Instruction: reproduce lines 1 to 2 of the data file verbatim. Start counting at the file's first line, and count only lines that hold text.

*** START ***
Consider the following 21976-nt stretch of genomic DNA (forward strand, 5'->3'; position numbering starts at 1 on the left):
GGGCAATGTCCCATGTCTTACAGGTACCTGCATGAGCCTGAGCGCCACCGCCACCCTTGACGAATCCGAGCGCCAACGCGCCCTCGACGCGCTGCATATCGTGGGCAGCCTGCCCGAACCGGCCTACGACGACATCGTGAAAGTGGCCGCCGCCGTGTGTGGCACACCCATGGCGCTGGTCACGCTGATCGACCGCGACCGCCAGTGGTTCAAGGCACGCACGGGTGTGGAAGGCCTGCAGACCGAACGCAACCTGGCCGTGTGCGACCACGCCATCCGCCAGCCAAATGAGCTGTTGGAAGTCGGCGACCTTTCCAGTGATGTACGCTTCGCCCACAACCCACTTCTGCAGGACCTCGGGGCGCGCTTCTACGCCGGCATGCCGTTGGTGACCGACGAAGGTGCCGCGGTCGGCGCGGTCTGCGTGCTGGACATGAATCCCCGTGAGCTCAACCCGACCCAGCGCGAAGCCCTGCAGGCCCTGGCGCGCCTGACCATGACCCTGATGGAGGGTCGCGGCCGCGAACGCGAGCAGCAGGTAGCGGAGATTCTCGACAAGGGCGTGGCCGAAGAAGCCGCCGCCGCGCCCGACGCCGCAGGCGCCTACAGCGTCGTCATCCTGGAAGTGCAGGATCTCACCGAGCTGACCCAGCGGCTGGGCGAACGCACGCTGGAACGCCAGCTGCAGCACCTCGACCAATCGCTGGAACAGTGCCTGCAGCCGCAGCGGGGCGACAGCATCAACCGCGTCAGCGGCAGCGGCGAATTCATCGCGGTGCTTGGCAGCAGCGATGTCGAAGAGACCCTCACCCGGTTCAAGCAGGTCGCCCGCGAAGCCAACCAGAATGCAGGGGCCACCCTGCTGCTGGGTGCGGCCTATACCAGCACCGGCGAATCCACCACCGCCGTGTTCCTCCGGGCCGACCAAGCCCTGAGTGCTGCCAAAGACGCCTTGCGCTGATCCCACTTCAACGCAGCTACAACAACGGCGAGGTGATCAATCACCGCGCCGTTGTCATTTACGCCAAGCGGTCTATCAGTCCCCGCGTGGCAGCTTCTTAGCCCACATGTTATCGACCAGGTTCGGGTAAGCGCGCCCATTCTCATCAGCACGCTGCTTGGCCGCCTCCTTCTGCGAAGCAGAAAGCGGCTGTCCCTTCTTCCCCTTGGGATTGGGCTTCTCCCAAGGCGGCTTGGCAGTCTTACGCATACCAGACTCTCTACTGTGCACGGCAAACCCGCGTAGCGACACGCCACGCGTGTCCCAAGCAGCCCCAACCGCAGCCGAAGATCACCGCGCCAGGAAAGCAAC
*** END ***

Consider the following 21976-nt stretch of genomic DNA (forward strand, 5'->3'; position numbering starts at 1 on the left):
GGGCAATGTCCCATGTCTTACAGGTACCTGCATGAGCCTGAGCGCCACCGCCACCCTTGACGAATCCGAGCGCCAACGCGCCCTCGACGCGCTGCATATCGTGGGCAGCCTGCCCGAACCGGCCTACGACGACATCGTGAAAGTGGCCGCCGCCGTGTGTGGCACACCCATGGCGCTGGTCACGCTGATCGACCGCGACCGCCAGTGGTTCAAGGCACGCACGGGTGTGGAAGGCCTGCAGACCGAACGCAACCTGGCCGTGTGCGACCACGCCATCCGCCAGCCAAATGAGCTGTTGGAAGTCGGCGACCTTTCCAGTGATGTACGCTTCGCCCACAACCCACTTCTGCAGGACCTCGGGGCGCGCTTCTACGCCGGCATGCCGTTGGTGACCGACGAAGGTGCCGCGGTCGGCGCGGTCTGCGTGCTGGACATGAATCCCCGTGAGCTCAACCCGACCCAGCGCGAAGCCCTGCAGGCCCTGGCGCGCCTGACCATGACCCTGATGGAGGGTCGCGGCCGCGAACGCGAGCAGCAGGTAGCGGAGATTCTCGACAAGGGCGTGGCCGAAGAAGCCGCCGCCGCGCCCGACGCCGCAGGCGCCTACAGCGTCGTCATCCTGGAAGTGCAGGATCTCACCGAGCTGACCCAGCGGCTGGGCGAACGCACGCTGGAACGCCAGCTGCAGCACCTCGACCAATCGCTGGAACAGTGCCTGCAGCCGCAGCGGGGCGACAGCATCAACCGCGTCAGCGGCAGCGGCGAATTCATCGCGGTGCTTGGCAGCAGCGATGTCGAAGAGACCCTCACCCGGTTCAAGCAGGTCGCCCGCGAAGCCAACCAGAATGCAGGGGCCACCCTGCTGCTGGGTGCGGCCTATACCAGCACCGGCGAATCCACCACCGCCGTGTTCCTCCGGGCCGACCAAGCCCTGAGTGCTGCCAAAGACGCCTTGCGCTGATCCCACTTCAACGCAGCTACAACAACGGCGAGGTGATCAATCACCGCGCCGTTGTCATTTACGCCAAGCGGTCTATCAGTCCCCGCGTGGCAGCTTCTTAGCCCACATGTTATCGACCAGGTTCGGGTAAGCGCGCCCATTCTCATCAGCACGCTGCTTGGCCGCCTCCTTCTGCGAAGCAGAAAGCGGCTGTCCCTTCTTCCCCTTGGGATTGGGCTTCTCCCAAGGCGGCTTGGCAGTCTTACGCATACCAGACTCTCTACTGTGCACGGCAAACCCGCGTAGCGACACGCCACGCGTGTCCCAAGCAGCCCCAACCGCAGCCGAAGATCACCGCGCCAGGAAAGCAAC